Ploy! A sigh of relief as the Numpties are still toddler-minding in California as a new granddaughter comes into the world, and busy with toy trains, books, cars and so on. Ploy can be counted on to produce professional quality clues. Even the preamble is promising as there is no extra clue gimmick and no mention of jumbles, just a couple of formulae; ‘In across clues take the letter whose position corresponds to the answer’s first letter (A = 1st etc); these spell hints to four related words of the same length, forming an ordered group’.
‘In down clues’ we are told ‘note the position of the first word, if any, that has the same initial letter as the answer. The positions, when applied to the four words, form an introduction to a famous individual.’
We are always looking for new ways to convey messages, as a welcome break from those inevitable ‘misprints in the definition part of the clue’ and ‘extra letters in the wordplay’ and it looks as though Ploy has found one.
Still, we aren’t out of the woods yet. I didn’t really have any anxiety about renewal of Ploy’s membership of the Listener Tipsy Club as he does organise the trimestrial gatherings of London Listener Aficionados on the last Saturday of January, April, July and October each year, but I still scanned his clues for confirmation and didn’t need to read far. ‘Plead with hotel: bottled gin for a start! (6)’ (giving BEG + INN +GIN* = BEGINNING) – not a bad start followed by ‘Nip of Scotch, say, stateside associate upset (4)’ (giving PARD< I wonder how many solvers will fall into the trap of opting for DRAM rather than DRAP!).
After mixing his drinks, I am not surprised but rather shocked that Ploy produces a couple of indecent ladies: ‘One who is loved, stylish when undressed (4)’ (just a simple (c)LASS(y)), and ‘Topless blondes laundered woollen coats (6)’ – (b)LONDES anagrammed to LODENS. Now that was an intriguing anagram indicator.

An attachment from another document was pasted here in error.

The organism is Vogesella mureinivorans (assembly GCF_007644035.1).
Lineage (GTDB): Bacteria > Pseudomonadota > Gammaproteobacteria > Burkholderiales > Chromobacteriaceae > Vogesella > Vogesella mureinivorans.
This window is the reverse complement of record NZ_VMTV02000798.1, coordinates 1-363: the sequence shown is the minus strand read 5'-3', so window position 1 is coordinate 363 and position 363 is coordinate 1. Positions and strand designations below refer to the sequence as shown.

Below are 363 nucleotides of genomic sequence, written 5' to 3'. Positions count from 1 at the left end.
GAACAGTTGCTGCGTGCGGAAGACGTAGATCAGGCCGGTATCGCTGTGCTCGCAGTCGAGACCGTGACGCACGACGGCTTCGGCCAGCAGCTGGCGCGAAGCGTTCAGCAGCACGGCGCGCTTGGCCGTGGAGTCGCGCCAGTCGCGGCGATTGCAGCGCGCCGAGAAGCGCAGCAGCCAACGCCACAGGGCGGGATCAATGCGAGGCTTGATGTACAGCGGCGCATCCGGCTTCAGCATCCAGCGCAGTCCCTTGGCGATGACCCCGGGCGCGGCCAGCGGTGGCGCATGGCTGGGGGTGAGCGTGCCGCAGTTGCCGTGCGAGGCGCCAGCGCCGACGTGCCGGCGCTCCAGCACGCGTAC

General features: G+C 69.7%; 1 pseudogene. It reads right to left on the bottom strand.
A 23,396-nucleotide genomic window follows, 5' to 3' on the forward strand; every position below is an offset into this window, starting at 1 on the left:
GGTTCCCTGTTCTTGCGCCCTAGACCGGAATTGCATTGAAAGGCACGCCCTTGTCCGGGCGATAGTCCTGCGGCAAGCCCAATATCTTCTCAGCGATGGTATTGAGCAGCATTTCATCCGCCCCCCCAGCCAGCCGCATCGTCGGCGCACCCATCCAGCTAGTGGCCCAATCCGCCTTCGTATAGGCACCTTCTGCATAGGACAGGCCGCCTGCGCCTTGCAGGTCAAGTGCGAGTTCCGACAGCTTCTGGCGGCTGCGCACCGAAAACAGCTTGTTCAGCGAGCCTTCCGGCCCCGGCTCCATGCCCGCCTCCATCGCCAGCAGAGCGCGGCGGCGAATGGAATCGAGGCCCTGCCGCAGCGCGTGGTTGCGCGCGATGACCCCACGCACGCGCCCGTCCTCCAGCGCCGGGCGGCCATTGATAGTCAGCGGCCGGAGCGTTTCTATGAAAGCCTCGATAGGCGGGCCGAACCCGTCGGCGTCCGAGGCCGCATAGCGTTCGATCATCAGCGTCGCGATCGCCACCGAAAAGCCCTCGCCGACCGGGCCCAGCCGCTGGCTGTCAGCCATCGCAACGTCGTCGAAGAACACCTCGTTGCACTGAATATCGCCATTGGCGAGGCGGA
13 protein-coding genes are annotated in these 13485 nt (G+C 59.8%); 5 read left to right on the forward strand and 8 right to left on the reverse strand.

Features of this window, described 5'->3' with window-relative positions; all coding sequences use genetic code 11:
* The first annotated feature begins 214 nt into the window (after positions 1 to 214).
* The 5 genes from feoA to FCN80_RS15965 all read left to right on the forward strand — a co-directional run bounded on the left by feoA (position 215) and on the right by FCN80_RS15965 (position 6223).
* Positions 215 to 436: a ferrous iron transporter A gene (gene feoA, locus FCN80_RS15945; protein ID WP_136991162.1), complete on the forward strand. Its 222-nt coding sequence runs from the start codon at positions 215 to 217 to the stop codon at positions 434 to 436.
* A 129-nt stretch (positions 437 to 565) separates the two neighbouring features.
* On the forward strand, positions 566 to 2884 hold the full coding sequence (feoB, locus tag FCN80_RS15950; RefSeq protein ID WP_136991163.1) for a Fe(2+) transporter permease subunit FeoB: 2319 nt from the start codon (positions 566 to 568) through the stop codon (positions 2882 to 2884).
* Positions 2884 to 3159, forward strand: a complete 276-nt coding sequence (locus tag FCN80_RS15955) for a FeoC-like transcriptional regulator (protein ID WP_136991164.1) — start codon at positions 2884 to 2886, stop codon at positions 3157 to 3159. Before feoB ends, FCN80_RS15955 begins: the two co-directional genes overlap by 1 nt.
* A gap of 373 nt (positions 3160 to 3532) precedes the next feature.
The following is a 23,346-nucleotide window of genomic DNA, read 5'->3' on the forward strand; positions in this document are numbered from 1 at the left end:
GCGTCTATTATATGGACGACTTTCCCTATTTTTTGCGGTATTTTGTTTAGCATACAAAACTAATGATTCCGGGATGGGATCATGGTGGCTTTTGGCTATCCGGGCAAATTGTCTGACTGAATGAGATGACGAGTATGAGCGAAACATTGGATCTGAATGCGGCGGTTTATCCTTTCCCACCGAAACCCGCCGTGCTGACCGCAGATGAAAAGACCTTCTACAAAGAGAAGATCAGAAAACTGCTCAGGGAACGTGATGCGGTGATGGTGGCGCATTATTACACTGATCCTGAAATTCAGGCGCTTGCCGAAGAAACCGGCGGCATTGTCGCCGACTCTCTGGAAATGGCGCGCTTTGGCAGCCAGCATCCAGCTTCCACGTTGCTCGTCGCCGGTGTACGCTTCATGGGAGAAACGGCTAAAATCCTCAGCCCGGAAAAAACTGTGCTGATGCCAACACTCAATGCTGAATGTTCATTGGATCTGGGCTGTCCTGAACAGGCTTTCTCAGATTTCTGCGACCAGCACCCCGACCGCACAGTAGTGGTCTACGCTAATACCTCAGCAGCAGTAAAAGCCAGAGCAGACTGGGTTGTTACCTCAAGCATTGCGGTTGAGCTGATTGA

No complaints at all about this masterly set of clues; the grid filled steadily in a couple of hours and, with no trouble, four words emerged: THUS SWINDLE CONCERNING PLOY. The down clues yielded 2431, 2342, 4231 and 1342. The Numpties are no longer the floundering beginner solvers we were when I began to Listen With Others blog half a century ago but oh my! the red herrings subsist. THUS = ERGO and if you reorganise that 2431,you get ROGE… so I desperately scoured the Internet for convincing sixteen-letter ROGERS.
It was not to be: of course we were looking at SO DO RE and ME (Ploy – that was the hint we needed wasn’t it!). I am not so good at reading music but married to a fairly accomplished Scots piper and he didn’t need to fiddle long with those notes before declaring, “It’s the Westminster chimes – of course it’s low SO!” So there we were. Our’individual’ was Big Ben and he obligingly appeared when I highlighted his letters.
I didn’t even need to go to Wikipedia to confirm that that was the name of the Great Bell in what is now called the Elizabeth Tower. All that was left was a moment’s reflection about the title; ‘Our Announcer’? I confess to being the number one critic of homonyms (naturally, being Yorkshire Dales born and having to tolerate the prissy southern renderings that bear no relation at all to the way we pronounce our language in God’s Own). However, it was impossible to fault this one; ‘Hour Announcer’ – even if the poor, cracked old thing is going to have an extended vacation in the near future.
What a pleasing puzzle! Accomplished clues, no silly gimmick, a coherent endgame with no frustrated grid-staring at the end – what more can a Listener solver desire? Many thanks to Ploy.